104

207 reads

epictetus

"With regard to everything that happens to you, remember to look inside yourself and see what capacity you have to enable you to deal with it. . . . And if you get into the habit of following this course, you won’t get swept away by your impressions."

EPICTETUS

102

215 reads

Conclusion

It is a pitfall of Stoicism that in attempting to understand the elaborate taxonomy of topoi, disciplines, cardinal virtues, and so on, we might forget to put philosophy into practice.  

It is by putting Stoicism into practice via philosophical exercises, however, that we don't lose sight of the transformative, ethical purpose of Stoicism: to lead virtuous lives and live up to our potential as rational humans and citizens of the world.

95

239 reads

MORE LIKE THIS

Ready for the next level?

Read Like a Pro

stash-superman-illustration

Explore the World’s

Best Ideas

200,000+ ideas on pretty much any topic. Created by the smartest people around & well-organized so you can explore at will.

An Idea for Everything

Explore the biggest library of insights. And we've infused it with powerful filtering tools so you can easily find what you need.

Knowledge Library

Powerful Saving & Organizational Tools

Save ideas for later reading, for personalized stashes, or for remembering it later.

# Personal Growth

Take Your Ideas

Anywhere

Organize your ideas & listen on the go. And with Pro, there are no limits.

Listen on the go

Just press play and we take care of the words.

Never worry about spotty connections

No Internet access? No problem. Within the mobile app, all your ideas are available, even when offline.

Get Organized with Stashes

Ideas for your next work project? Quotes that inspire you? Put them in the right place so you never lose them.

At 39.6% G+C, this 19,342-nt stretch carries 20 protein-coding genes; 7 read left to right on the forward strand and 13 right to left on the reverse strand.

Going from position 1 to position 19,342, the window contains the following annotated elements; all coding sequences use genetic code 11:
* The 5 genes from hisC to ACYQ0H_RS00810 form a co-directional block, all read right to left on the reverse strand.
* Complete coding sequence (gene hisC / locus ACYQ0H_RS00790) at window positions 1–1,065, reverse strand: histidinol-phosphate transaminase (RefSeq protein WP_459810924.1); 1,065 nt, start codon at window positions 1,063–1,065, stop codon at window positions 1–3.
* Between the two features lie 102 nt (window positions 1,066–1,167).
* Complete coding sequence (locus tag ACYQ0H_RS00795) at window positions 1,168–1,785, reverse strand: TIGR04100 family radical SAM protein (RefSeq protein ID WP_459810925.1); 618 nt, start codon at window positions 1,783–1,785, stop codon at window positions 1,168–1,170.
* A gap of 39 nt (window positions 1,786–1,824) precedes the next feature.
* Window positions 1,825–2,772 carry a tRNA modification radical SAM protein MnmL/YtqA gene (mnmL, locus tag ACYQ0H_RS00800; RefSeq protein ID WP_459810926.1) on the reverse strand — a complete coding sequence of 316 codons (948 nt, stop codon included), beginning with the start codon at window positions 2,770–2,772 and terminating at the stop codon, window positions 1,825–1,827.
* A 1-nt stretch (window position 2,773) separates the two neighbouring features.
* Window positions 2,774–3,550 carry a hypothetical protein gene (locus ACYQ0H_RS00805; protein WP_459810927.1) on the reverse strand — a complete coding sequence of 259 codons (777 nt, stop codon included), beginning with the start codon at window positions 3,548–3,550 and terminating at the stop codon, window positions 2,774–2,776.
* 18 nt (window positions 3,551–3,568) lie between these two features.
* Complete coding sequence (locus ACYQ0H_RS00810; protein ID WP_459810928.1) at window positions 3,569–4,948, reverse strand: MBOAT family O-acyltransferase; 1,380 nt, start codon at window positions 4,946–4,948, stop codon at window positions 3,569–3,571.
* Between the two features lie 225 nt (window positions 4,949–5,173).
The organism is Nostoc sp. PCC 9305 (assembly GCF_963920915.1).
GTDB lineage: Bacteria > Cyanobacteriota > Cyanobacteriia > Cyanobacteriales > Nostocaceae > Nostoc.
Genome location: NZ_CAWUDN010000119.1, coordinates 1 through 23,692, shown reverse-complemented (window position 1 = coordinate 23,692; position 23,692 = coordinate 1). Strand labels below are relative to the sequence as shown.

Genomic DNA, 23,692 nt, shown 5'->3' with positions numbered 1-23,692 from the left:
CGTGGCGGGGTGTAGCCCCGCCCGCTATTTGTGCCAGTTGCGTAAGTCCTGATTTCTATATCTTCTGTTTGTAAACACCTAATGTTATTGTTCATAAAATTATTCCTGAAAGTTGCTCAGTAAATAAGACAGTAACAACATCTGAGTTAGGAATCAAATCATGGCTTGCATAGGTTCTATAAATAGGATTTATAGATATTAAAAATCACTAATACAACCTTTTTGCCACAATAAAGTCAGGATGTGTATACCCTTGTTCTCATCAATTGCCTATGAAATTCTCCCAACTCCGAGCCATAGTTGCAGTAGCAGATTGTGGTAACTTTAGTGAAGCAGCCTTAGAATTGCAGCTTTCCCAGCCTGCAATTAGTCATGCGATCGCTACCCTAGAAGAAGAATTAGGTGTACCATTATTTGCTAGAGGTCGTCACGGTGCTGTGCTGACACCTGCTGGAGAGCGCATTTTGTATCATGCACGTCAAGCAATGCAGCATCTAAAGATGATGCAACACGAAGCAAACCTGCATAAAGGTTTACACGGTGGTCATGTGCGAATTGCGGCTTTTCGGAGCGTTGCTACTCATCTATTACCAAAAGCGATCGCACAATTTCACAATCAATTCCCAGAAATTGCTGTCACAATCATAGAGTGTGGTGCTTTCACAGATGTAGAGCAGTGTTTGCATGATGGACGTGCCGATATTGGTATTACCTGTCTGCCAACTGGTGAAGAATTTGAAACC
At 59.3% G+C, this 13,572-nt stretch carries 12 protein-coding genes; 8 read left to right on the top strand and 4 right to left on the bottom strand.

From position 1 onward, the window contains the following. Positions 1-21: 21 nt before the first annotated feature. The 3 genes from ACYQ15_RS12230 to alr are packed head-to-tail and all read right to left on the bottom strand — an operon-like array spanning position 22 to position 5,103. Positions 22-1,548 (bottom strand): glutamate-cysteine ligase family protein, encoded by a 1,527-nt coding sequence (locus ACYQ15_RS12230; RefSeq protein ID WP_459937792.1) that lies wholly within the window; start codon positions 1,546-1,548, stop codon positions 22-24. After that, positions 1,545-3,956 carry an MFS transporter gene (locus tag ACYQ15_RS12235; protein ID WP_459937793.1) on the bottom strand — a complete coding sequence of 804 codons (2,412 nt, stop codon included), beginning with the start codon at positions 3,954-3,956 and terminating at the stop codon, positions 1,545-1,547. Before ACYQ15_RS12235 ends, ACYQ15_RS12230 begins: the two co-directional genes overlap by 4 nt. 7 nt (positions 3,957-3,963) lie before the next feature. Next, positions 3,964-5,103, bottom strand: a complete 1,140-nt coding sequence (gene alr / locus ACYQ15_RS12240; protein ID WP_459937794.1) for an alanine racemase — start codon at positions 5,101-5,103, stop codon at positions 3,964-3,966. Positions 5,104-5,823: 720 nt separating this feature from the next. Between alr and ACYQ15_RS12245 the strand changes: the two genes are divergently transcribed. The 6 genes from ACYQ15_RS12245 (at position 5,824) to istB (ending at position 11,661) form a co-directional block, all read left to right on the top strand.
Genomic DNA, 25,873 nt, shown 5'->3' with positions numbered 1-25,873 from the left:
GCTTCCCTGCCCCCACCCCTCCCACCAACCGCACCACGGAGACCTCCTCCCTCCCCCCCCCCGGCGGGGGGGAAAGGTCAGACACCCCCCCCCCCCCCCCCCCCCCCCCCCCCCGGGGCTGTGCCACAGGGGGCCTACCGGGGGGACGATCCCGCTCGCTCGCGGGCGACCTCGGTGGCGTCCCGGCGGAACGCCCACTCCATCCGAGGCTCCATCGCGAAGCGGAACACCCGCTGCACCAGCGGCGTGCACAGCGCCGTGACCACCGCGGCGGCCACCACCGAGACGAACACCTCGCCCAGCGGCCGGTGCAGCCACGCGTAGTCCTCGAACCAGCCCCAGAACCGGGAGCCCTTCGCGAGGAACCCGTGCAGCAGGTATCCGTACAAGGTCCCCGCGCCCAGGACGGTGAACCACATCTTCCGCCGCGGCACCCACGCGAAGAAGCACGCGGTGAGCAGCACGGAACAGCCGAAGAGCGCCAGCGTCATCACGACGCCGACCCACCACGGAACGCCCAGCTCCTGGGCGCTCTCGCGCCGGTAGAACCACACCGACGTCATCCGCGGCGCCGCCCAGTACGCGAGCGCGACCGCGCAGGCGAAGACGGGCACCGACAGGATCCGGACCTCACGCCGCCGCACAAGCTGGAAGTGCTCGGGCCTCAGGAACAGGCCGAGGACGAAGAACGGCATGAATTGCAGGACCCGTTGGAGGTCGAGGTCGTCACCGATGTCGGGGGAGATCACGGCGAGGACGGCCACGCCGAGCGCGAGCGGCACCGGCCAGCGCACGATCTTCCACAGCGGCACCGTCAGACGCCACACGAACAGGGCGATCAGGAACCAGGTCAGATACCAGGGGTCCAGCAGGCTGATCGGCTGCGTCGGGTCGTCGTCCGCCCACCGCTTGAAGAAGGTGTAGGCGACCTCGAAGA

Join

2 Million Stashers

4.8

Stars

5,740 Reviews

App Store

4.7

Stars

72,690 Reviews

Google Play

Shankul Varada

Best app ever! You heard it right. This app has helped me get back on my quest to get things done while equipping myself with knowledge everyday.

Ashley Anthony

This app is LOADED with RELEVANT, HELPFUL, AND EDUCATIONAL material. It is creatively intellectual, yet minimal enough to not overstimulate and create a learning block. I am exceptionally impressed with this app!

Sean Green

Great interesting short snippets of informative articles. Highly recommended to anyone who loves information and lacks patience.

samz905

Don’t look further if you love learning new things. A refreshing concept that provides quick ideas for busy thought leaders.

Jamyson Haug

Great for quick bits of information and interesting ideas around whatever topics you are interested in. Visually, it looks great as well.

Laetitia Berton

I have only been using it for a few days now, but I have found answers to questions I had never consciously formulated, or to problems I face everyday at work or at home. I wish I had found this earlier, highly recommended!

Giovanna Scalzone

Brilliant. It feels fresh and encouraging. So many interesting pieces of information that are just enough to absorb and apply. So happy I found this.

Ghazala Begum

Even five minutes a day will improve your thinking. I've come across new ideas and learnt to improve existing ways to become more motivated, confident and happier.

Read & Learn

20x Faster

without
deepstash

with
deepstash

with

deepstash

Access to 200,000+ ideas

Access to the mobile app

Unlimited idea saving & library

Unlimited history

Unlimited listening to ideas

Downloading & offline access

Personalized recommendations

FAQ

Claim Your Limited Offer

Get Deepstash Pro